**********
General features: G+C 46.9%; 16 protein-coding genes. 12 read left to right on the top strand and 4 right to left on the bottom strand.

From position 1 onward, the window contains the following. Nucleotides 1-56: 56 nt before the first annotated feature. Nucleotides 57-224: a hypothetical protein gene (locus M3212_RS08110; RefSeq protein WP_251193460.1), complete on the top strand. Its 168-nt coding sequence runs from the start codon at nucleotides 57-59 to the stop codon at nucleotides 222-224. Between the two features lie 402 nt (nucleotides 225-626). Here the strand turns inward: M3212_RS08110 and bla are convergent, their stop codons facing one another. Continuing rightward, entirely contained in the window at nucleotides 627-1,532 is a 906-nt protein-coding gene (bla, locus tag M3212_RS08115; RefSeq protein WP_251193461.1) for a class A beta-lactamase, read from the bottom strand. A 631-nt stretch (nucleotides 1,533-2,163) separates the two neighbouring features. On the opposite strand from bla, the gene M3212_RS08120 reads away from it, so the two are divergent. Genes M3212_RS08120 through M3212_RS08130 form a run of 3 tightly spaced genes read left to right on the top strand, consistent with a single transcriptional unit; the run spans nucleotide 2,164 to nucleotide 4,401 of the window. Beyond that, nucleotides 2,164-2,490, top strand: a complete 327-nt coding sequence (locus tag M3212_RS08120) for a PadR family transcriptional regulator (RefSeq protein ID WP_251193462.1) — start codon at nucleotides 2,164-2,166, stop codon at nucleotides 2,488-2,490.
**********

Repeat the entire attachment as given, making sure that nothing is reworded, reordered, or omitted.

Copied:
General features: G+C 46.9%; 16 protein-coding genes. 12 read left to right on the top strand and 4 right to left on the bottom strand.

From position 1 onward, the window contains the following. Nucleotides 1-56: 56 nt before the first annotated feature. Nucleotides 57-224: a hypothetical protein gene (locus M3212_RS08110; RefSeq protein WP_251193460.1), complete on the top strand. Its 168-nt coding sequence runs from the start codon at nucleotides 57-59 to the stop codon at nucleotides 222-224. Between the two features lie 402 nt (nucleotides 225-626). Here the strand turns inward: M3212_RS08110 and bla are convergent, their stop codons facing one another. Continuing rightward, entirely contained in the window at nucleotides 627-1,532 is a 906-nt protein-coding gene (bla, locus tag M3212_RS08115; RefSeq protein WP_251193461.1) for a class A beta-lactamase, read from the bottom strand. A 631-nt stretch (nucleotides 1,533-2,163) separates the two neighbouring features. On the opposite strand from bla, the gene M3212_RS08120 reads away from it, so the two are divergent. Genes M3212_RS08120 through M3212_RS08130 form a run of 3 tightly spaced genes read left to right on the top strand, consistent with a single transcriptional unit; the run spans nucleotide 2,164 to nucleotide 4,401 of the window. Beyond that, nucleotides 2,164-2,490, top strand: a complete 327-nt coding sequence (locus tag M3212_RS08120) for a PadR family transcriptional regulator (RefSeq protein ID WP_251193462.1) — start codon at nucleotides 2,164-2,166, stop codon at nucleotides 2,488-2,490.